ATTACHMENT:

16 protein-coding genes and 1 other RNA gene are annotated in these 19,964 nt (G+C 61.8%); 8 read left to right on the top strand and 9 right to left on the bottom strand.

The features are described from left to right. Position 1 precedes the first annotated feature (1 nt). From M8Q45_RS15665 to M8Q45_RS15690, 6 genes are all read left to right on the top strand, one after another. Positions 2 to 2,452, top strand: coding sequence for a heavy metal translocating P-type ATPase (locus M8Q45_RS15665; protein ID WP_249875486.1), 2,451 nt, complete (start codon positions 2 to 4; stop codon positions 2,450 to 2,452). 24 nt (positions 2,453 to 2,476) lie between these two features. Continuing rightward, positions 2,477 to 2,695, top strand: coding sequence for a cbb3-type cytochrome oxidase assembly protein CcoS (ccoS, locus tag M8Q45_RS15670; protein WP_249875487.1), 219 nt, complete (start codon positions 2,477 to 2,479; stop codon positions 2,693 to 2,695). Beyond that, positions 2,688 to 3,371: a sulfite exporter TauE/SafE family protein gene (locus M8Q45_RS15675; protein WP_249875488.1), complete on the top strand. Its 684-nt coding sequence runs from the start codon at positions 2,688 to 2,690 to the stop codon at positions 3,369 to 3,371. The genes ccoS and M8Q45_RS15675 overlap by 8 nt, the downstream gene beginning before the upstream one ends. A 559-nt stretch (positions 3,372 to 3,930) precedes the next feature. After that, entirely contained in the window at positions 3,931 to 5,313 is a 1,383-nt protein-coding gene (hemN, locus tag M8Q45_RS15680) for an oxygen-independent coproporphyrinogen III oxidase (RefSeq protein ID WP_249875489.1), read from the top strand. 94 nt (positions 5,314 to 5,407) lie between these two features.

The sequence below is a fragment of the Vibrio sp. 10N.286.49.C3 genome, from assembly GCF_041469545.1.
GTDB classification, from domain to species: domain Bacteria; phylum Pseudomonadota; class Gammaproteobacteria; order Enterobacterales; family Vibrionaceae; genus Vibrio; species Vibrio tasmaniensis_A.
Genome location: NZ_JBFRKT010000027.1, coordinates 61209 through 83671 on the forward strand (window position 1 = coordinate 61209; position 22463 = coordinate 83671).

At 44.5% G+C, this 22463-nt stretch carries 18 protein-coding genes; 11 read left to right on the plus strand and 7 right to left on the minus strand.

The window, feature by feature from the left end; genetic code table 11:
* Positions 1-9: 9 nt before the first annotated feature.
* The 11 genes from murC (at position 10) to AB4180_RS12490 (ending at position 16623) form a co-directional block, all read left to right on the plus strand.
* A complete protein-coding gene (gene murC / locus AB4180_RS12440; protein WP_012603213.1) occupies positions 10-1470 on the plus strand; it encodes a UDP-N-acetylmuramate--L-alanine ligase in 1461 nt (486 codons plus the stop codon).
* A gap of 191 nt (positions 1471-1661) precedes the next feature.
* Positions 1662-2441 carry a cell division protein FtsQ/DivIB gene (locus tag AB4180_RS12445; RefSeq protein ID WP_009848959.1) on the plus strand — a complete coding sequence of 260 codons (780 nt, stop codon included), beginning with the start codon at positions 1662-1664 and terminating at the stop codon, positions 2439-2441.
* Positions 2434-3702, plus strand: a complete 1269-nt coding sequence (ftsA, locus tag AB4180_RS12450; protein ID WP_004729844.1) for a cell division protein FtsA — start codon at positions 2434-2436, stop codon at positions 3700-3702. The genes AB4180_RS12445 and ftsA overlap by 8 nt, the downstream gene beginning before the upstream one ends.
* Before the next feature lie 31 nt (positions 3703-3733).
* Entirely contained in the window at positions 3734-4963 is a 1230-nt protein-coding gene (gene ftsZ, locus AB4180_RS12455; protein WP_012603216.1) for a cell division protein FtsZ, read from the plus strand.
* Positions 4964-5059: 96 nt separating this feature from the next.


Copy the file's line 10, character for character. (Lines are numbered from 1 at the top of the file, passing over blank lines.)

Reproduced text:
* A complete protein-coding gene (gene murC / locus AB4180_RS12440; protein WP_012603213.1) occupies positions 10-1470 on the plus strand; it encodes a UDP-N-acetylmuramate--L-alanine ligase in 1461 nt (486 codons plus the stop codon).